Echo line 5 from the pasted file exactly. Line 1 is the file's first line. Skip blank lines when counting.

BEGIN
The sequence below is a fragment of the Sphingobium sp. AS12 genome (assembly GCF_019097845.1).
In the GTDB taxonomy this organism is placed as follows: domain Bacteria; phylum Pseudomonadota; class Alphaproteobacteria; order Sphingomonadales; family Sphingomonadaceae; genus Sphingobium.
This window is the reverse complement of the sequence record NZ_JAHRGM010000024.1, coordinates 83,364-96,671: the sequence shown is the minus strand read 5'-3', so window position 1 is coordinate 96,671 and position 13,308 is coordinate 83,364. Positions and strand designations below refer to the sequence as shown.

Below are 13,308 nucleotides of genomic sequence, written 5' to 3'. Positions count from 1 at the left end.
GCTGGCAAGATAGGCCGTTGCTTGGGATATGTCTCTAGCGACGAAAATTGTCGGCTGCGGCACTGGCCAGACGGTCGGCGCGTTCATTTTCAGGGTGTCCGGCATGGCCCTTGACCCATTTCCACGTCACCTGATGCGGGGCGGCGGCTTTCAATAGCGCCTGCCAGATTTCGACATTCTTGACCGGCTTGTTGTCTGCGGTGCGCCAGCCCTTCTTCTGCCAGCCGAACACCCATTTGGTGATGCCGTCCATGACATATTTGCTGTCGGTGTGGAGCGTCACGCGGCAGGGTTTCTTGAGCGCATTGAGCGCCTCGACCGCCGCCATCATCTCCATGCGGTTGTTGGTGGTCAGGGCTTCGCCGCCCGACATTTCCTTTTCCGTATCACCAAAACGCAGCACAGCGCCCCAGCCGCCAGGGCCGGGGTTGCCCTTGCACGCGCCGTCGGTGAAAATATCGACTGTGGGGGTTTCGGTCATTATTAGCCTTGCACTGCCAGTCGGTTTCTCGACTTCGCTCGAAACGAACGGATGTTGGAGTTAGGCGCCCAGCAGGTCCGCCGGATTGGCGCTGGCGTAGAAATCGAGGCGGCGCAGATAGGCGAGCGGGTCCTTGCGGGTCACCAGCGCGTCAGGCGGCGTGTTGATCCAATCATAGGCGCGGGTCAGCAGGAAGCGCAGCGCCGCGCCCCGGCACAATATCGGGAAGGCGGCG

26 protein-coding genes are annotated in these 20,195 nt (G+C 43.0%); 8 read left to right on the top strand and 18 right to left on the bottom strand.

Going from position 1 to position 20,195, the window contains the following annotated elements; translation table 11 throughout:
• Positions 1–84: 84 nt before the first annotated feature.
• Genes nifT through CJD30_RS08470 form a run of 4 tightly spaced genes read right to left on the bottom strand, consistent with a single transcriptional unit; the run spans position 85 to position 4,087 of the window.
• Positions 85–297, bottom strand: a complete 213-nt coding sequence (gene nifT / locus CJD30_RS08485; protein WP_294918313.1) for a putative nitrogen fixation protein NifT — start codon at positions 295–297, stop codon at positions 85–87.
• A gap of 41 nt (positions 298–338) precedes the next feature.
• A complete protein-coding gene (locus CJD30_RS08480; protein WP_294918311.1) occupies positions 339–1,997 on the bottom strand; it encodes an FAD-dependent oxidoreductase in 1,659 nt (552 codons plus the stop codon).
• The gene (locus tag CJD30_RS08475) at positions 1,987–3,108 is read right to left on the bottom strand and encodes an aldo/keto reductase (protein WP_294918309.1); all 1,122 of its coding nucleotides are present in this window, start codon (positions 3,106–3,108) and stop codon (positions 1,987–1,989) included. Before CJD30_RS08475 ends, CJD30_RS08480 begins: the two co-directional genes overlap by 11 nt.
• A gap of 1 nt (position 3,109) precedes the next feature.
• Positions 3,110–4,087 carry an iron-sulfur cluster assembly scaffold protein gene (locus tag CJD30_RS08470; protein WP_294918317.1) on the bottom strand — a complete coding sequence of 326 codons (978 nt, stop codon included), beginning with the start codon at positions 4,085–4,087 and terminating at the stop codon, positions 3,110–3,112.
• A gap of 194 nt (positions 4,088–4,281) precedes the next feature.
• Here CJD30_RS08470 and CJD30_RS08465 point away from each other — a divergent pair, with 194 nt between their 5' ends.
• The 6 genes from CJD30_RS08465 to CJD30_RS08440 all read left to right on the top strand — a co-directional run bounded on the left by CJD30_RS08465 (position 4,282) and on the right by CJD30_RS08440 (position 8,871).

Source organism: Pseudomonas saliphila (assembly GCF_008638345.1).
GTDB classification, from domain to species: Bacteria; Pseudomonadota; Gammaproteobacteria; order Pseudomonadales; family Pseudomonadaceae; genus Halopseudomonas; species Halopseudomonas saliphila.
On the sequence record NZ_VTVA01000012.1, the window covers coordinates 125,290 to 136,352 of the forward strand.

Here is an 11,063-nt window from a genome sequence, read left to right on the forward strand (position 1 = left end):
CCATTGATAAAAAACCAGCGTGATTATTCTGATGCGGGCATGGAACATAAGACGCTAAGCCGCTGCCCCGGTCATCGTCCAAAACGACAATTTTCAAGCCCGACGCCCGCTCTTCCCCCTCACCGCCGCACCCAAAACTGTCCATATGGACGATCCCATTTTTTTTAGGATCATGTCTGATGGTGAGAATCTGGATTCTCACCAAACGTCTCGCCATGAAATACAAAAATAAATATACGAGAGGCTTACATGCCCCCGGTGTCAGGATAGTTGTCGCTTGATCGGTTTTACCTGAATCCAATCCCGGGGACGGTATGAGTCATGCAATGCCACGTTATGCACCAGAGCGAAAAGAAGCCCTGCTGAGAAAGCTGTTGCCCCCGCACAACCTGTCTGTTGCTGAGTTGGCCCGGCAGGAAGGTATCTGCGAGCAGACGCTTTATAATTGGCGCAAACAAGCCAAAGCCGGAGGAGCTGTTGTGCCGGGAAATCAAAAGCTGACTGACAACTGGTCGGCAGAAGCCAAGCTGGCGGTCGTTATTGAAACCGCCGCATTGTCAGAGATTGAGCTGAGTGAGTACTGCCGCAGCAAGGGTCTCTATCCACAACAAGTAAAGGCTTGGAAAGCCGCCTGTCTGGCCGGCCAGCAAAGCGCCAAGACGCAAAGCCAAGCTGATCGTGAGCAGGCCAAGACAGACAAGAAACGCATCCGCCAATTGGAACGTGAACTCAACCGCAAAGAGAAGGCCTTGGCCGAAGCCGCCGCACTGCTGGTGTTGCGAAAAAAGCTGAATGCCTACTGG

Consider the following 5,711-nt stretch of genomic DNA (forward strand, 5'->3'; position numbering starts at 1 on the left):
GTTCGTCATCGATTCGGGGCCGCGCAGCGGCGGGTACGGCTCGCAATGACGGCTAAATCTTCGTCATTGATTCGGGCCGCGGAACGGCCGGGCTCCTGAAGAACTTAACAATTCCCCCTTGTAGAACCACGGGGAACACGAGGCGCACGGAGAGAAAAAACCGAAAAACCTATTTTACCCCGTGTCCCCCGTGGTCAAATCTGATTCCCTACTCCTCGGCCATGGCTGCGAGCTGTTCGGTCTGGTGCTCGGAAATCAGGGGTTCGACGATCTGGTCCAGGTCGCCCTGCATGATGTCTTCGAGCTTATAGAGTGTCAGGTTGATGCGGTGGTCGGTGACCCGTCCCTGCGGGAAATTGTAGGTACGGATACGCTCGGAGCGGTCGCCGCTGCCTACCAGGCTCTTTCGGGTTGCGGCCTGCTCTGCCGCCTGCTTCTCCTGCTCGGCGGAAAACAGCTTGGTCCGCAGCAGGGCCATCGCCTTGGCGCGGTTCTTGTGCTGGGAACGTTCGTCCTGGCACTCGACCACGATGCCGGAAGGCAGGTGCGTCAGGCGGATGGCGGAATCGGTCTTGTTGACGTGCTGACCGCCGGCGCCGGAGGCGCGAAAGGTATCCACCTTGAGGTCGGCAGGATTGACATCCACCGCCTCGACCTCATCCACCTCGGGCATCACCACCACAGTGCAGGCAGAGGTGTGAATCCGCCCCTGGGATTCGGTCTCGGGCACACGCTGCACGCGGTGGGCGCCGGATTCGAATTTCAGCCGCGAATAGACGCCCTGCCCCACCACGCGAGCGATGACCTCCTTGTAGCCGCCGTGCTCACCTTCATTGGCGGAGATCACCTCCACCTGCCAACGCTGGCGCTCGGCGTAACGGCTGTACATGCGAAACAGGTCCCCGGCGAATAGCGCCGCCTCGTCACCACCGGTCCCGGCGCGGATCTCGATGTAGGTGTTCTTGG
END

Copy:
GCTGGCAAGATAGGCCGTTGCTTGGGATATGTCTCTAGCGACGAAAATTGTCGGCTGCGGCACTGGCCAGACGGTCGGCGCGTTCATTTTCAGGGTGTCCGGCATGGCCCTTGACCCATTTCCACGTCACCTGATGCGGGGCGGCGGCTTTCAATAGCGCCTGCCAGATTTCGACATTCTTGACCGGCTTGTTGTCTGCGGTGCGCCAGCCCTTCTTCTGCCAGCCGAACACCCATTTGGTGATGCCGTCCATGACATATTTGCTGTCGGTGTGGAGCGTCACGCGGCAGGGTTTCTTGAGCGCATTGAGCGCCTCGACCGCCGCCATCATCTCCATGCGGTTGTTGGTGGTCAGGGCTTCGCCGCCCGACATTTCCTTTTCCGTATCACCAAAACGCAGCACAGCGCCCCAGCCGCCAGGGCCGGGGTTGCCCTTGCACGCGCCGTCGGTGAAAATATCGACTGTGGGGGTTTCGGTCATTATTAGCCTTGCACTGCCAGTCGGTTTCTCGACTTCGCTCGAAACGAACGGATGTTGGAGTTAGGCGCCCAGCAGGTCCGCCGGATTGGCGCTGGCGTAGAAATCGAGGCGGCGCAGATAGGCGAGCGGGTCCTTGCGGGTCACCAGCGCGTCAGGCGGCGTGTTGATCCAATCATAGGCGCGGGTCAGCAGGAAGCGCAGCGCCGCGCCCCGGCACAATATCGGGAAGGCGGCG